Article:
Drupal: now moving to its own section

I've come to the realization that Drupal site breakdowns, tutorials, pedagogical materials, and musings are evolving into their own project, and will consume the blog if I don't move them elsewhere. So, I've created a new section of this site to publish and organize things related to using Drupal for higher education. There's a separate RSS feed for it as well.

To start with, I have the previously-blogged site breakdown for the virtual research environment I created in 5 hours, and a breakdown for this very site, alongside Drupal jargon explained! and my notes from Do It With Drupal a few years ago.

I've also posted my weekend manifesto, If an institution could support just one tool for teaching and research, it should be Drupal. Cue the firestorm.


Drupal jargon explained!

Note: this post has been moved to the new Drupal-specific section of the site. Read the full post here.

Drupal has a reputation for having a steep learning curve, but I remain convinced that it's largely overstated. Nonetheless, it's true that right from the start the new Drupal user has to contend with documentation that uses unfamiliar, arguably non-intuitive jargon. That said, "What's a node in Drupal?" is a harder question to answer than one might think. Because the pieces of Drupal are usually inter-connected, an easier term to define, like "CCK", depends on the reader understanding what a "node" is. The Views documentation might tell you how to create a Block, but without understanding what each of those things is, it's easy to get frustrated.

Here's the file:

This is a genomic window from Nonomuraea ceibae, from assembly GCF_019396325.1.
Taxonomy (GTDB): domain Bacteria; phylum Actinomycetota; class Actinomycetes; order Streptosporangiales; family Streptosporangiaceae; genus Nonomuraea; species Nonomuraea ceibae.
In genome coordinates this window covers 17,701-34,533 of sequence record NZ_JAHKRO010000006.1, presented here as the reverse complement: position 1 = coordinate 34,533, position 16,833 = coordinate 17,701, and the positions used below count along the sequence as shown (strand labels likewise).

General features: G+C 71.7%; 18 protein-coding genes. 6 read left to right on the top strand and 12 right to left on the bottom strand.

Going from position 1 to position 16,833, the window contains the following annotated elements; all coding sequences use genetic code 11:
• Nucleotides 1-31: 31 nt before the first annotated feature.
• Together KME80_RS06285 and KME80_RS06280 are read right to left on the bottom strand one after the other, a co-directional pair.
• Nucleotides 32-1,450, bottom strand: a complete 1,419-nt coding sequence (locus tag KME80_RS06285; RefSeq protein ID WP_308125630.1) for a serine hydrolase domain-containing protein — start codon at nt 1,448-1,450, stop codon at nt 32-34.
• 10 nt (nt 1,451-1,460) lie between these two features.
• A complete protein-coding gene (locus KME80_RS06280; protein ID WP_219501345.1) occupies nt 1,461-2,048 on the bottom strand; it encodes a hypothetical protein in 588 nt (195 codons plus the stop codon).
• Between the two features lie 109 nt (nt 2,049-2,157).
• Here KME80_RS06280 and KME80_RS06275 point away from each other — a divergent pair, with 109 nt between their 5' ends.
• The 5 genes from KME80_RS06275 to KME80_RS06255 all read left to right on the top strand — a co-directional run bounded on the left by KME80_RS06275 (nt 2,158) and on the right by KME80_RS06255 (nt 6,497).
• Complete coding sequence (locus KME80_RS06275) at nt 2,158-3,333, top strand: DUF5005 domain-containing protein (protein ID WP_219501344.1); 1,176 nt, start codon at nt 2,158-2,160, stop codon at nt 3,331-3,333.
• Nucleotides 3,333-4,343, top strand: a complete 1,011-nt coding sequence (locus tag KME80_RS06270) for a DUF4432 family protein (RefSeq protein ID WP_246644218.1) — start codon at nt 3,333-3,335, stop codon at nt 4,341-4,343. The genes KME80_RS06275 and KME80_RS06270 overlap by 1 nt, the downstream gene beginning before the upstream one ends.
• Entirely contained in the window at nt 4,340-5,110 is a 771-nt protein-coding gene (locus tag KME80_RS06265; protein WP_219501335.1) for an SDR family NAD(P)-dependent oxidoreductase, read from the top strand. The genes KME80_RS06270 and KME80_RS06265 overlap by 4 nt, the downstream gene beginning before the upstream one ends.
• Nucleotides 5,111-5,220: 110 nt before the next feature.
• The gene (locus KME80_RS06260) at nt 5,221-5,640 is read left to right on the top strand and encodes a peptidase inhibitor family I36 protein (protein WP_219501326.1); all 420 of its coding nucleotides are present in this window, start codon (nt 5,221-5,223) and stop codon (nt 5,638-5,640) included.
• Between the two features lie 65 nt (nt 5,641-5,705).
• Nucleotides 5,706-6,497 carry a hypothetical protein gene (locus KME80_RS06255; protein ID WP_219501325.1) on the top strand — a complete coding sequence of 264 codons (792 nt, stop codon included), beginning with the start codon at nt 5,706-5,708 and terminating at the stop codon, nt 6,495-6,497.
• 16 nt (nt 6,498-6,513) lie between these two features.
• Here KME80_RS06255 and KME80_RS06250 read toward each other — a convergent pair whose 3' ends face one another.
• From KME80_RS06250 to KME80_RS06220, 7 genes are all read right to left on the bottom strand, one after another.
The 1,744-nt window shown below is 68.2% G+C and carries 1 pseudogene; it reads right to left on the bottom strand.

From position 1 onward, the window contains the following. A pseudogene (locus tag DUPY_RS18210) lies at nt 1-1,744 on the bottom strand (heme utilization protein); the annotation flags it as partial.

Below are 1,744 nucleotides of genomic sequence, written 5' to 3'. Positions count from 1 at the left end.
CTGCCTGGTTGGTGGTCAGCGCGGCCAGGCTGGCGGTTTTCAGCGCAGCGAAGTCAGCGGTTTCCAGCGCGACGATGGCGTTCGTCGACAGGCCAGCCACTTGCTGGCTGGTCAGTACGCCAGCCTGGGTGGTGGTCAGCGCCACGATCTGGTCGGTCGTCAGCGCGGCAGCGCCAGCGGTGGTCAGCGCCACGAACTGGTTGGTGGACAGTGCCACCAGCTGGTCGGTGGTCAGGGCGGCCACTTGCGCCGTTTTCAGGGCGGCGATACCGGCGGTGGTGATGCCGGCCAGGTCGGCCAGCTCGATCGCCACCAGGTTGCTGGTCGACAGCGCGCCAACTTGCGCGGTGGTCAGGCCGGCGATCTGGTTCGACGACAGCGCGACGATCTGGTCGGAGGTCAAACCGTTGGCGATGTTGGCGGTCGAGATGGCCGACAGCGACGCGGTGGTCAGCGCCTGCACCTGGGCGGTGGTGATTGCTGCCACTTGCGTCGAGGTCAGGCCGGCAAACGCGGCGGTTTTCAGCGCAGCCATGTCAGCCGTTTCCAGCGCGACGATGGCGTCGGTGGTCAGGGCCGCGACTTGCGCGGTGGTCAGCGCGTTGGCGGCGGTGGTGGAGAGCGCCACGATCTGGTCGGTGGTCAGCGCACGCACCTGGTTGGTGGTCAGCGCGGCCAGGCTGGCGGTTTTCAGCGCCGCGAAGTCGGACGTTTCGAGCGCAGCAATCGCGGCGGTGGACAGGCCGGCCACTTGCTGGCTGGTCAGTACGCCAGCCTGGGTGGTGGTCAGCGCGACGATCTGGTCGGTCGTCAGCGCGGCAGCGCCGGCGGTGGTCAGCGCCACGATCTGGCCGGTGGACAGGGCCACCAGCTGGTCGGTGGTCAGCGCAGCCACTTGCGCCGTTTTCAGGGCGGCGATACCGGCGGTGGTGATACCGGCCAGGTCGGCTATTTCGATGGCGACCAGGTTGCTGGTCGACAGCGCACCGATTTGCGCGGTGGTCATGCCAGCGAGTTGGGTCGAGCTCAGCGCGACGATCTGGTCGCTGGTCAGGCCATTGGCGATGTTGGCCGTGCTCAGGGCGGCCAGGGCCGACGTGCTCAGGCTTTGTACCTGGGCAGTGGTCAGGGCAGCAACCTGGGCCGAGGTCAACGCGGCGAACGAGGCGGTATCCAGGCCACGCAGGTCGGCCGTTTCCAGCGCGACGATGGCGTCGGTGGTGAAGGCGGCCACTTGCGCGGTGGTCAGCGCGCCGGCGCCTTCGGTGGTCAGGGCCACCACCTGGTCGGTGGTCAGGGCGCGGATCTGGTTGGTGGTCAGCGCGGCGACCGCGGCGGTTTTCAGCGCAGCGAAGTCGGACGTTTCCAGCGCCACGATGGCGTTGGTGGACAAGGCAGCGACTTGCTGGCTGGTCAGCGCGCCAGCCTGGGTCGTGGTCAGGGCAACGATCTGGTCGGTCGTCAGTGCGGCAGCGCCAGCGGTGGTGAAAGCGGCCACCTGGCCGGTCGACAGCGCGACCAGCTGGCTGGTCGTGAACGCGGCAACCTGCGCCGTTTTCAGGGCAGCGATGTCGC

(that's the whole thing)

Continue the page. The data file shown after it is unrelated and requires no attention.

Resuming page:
So, for the sake of Drupal newbies who want to like Drupal but are struggling to get past the jargon, I've put together my own attempt at some practical definitions, and a diagram of how the pieces link together, at the bottom. My goal here is to make things clearer for the sort of Drupal site developer who will mostly be using the UI; when having choose between technical accuracy and clarity for practical, hands-on purposes, I've sided with clarity. I've organized it in such a way that, with some exceptions, each definition provides prerequisite information for understanding subsequent definitions.


Building a virtual research environment (VRE) in Drupal (in under 5 hours)

Note: this post has been moved to the new Drupal-specific section of the site. Read the full post here.

I recently sat down with a fresh Drupal install, and by the time the winter sun was setting, I'd made a lightweight custom virtual research environment (VRE) for a collaborative project. It took about eight hours, but if you cut out the e-mail answering, eating, false starts, and rethinking how I wanted to structure things, I bet I could re-do it in under five hours-- and so can you.

It was a familiar story-- two scholars, separated by geography and a time zone, gathering data from a variety of sources to illuminate a common set of real-world things from different angles. They had been passing Word documents back and forth, and had recently switched to Google Docs, but that wasn't doing what they needed, either. They had a data problem.

I've been using Drupal for website projects for years. It has a way of making my programmers sob when they look at the database. Sometimes it refuses to cooperate. I've never done a major version update (I abandoned my 4.x project before 5.x was released, and my 5.x project was winding down when 6.x came out), but I hear it's agony. That said, it's amazing what you can spin up given a single day of work, without writing a line of PHP, and keep running for quite some time with little attention or effort.

The custom VRE is I built very emphatically custom, with content types, taxonomies, and data views specific to a particular project. As such, I don't think it would be a good candidate for an installation profile, but my goal here is to write out the general steps for what I did, so anyone can repeat them with some tweaks for a different project.


Frogr: the Flickr uploader for Ubuntu I've been waiting for